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What We Need is a Movement!

Talk about a no-brainer!

The $2.5-trillion Social Security Trust Fund, which current workers, including the much-maligned Baby Boom generation, have been bulking up with our 6.2% payroll tax and the 6.2% that our employers have to pay, is slated to be exhausted by 2036-8. Unless more money is injected into the system to cover the tsunami of retirees born between 1946 and 1964, the program, if it were just running on current payroll taxes, would only be able to cover 75% of promised benefits to current retirees.

At the same time, the rich are getting richer every year, and the rest of us poorer.
Income tax rates for the rich are far lower now than they were in the 1990s, ‘80s or in any prior decade. Meanwhile loopholes and deductions and exemptions for the wealthy keep getting added to the tax code to help make them richer. (Those rich enough to be able to use the Schedule A tax form get to claim all mortgage interest, including for vacation homes. They get to deduct the cost of fancy insurance plans and pricy medical care, they get to deduct their state and local taxes, and they get taxed much less than even a low-income wage-earner on income they earn from investments.)

Everyone, except the rich themselves of course, agrees that the widening wealth gap in the US (now about the same as in Jamaica and Argentina) is a terrible thing, and everyone agrees that something needs to be done to keep Social Security well-funded.

What isn’t being said is that the two problems are linked and can be at least partially solved simultaneously.

Think about it: As things stand, only the first $113,400 of wage income is subject to the Social Security tax — the so-called FICA tax. Even if you earn $2 million or $200 million a year, you still only pay that 6.2% FICA tax on the first $113,400 of it–a maximum tax of $7,030.80 per person or $14,061.60 for employee and employer.

If the cap were eliminated, as was done long ago for the Medicare tax, so that the rich and their employers — or rich people themselves if they are self-employed — had to pay the full 12.4% tax on their income, almost all of the shortfall in the Social Security Trust Fund’s ability to pay for the retirement benefits of the Baby Boomers and subsequent retirees would be eliminated. If, beyond that, investment income was also made subject to the Social Security tax, either as a straight percentage of profits, or as a small 0.25% to 0.5% tax on stock and bond transactions, not only would the entire shortfall be gone, but there would be money to do what an increasing number of Americans are saying must be done:increase retirement benefits.

(As I wrote recently, Social Security in the US only provides for about 30% of the living expenses of average retirees, leaving them on their own to figure out to pay for the rest, while in most of the rest of the developed world, retirement programs provide close to 100% of living expenses. In Finland, for example, the fully state-run pension system is designed to allow virtually everyone to receive in retirement an income that enables them to maintain their pre-retirement standard of living.)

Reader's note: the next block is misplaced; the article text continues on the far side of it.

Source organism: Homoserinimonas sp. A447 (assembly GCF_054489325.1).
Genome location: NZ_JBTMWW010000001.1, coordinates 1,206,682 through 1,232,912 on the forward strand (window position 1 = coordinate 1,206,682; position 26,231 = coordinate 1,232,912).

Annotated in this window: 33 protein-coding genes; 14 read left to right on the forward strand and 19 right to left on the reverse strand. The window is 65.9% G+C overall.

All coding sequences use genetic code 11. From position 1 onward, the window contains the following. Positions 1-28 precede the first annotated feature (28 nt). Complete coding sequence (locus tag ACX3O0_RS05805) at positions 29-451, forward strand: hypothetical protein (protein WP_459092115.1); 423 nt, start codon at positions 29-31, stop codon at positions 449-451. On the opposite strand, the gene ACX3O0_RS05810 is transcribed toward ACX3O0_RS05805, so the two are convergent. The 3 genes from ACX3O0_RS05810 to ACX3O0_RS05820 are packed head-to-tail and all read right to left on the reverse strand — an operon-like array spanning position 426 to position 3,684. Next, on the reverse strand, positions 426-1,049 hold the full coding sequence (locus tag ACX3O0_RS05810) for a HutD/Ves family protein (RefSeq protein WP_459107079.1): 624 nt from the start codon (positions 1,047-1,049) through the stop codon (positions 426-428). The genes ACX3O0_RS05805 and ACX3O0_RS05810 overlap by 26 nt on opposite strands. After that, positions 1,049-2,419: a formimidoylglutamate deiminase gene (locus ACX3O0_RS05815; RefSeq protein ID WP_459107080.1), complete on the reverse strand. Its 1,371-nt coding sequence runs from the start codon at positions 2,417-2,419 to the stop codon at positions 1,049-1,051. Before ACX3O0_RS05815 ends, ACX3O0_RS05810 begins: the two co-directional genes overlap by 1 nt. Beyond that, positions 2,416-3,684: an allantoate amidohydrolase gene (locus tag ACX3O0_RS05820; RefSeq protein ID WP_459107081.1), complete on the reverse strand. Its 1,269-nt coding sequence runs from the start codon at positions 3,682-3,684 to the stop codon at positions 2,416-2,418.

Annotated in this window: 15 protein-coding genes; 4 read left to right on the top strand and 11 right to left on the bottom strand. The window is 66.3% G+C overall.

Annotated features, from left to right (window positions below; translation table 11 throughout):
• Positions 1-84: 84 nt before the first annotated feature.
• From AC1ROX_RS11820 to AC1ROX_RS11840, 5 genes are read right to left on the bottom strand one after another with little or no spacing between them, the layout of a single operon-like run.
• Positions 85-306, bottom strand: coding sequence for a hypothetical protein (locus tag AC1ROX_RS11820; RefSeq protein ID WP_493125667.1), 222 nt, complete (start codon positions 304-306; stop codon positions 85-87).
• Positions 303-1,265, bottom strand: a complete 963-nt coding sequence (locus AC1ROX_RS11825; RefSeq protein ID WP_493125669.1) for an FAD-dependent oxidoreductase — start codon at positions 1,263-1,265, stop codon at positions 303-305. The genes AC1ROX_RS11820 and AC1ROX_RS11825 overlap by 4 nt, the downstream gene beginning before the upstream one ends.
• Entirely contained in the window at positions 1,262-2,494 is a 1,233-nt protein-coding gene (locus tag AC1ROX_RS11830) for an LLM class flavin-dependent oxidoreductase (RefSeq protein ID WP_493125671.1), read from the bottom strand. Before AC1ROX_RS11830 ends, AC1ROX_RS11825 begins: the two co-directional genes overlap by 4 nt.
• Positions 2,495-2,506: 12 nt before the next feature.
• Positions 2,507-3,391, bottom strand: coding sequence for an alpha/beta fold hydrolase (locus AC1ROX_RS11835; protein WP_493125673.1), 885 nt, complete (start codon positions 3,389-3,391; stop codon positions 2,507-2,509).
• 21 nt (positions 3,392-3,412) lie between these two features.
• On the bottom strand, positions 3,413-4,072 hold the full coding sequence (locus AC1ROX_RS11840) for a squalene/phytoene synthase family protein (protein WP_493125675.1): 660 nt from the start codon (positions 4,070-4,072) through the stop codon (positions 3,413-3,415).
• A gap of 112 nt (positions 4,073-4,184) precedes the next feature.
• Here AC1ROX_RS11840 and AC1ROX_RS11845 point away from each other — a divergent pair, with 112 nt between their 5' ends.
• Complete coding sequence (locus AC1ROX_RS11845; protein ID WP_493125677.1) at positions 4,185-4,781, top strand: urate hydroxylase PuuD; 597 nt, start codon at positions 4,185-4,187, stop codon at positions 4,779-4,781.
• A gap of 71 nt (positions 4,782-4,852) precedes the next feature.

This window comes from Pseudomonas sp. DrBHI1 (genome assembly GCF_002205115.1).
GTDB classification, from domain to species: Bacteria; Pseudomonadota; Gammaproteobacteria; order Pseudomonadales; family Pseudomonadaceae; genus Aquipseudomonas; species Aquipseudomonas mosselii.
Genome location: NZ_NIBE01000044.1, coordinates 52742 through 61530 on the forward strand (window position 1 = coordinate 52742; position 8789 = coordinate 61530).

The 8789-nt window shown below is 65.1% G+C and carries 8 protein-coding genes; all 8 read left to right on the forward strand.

Having the wealthy pay the FICA tax on all their income, including investment income, would significantly reduce the wealth gap in the country, both by at least slightly reducing wealthy incomes, and by dramatically improving the retirement living standards of the majority of Americans.

Incredibly, almost nobody is suggesting this approach in Congress, where a disproportionate percentage of senators and representatives are millionaires and multi-millionaires. Even among the public, there is little understanding about how Social Security works, and how easy it would be to solve its funding problem.

Instead of talking about collecting more in taxes from the wealthy to adequately fund retirement and disability programs for all Americans, we have Republicans and most Democrats alike talking about ways of cutting Social Security benefits to future retirees. For example we have President Obama’s proposal to adopt a different method for adjusting benefits for inflation. This idea of adopting what is called a “chained Consumer Price Index,” would take the Bureau of Labor Statistics (BLS) monthly “market basket” of goods and services used to calculate the inflation rate, and would substitute cheaper items for things that rise significantly in price. For example, if beef prices suddenly spiked, the Chained-CPI “market basket” would substitute chicken. If chicken went up too, it would substitute beans. The assumption, based upon no scientific data, is that retirees and the disabled would make these substitutions in their spending. There is no scientific basis for switching from the CPI to the chained-CPI, though. In fact, the elderly and disabled, as a rule, have a hardertime changing their behavior, eating habits, or living quarters to adjust for price spikes than do younger workers. No matter though. The heartless hacks in government, mostly beholden to large campaign donors and Wall Street investment houses, all of whom want to gut Social Security, rather than save or fix it, want it cut. And because that is what the corporate media are reporting, even many people who could end up having tens of thousands of dollars stolen from their retirement benefits by this accounting sleight-of-hand think it is a necessary “reform” needed to “save” Social Security.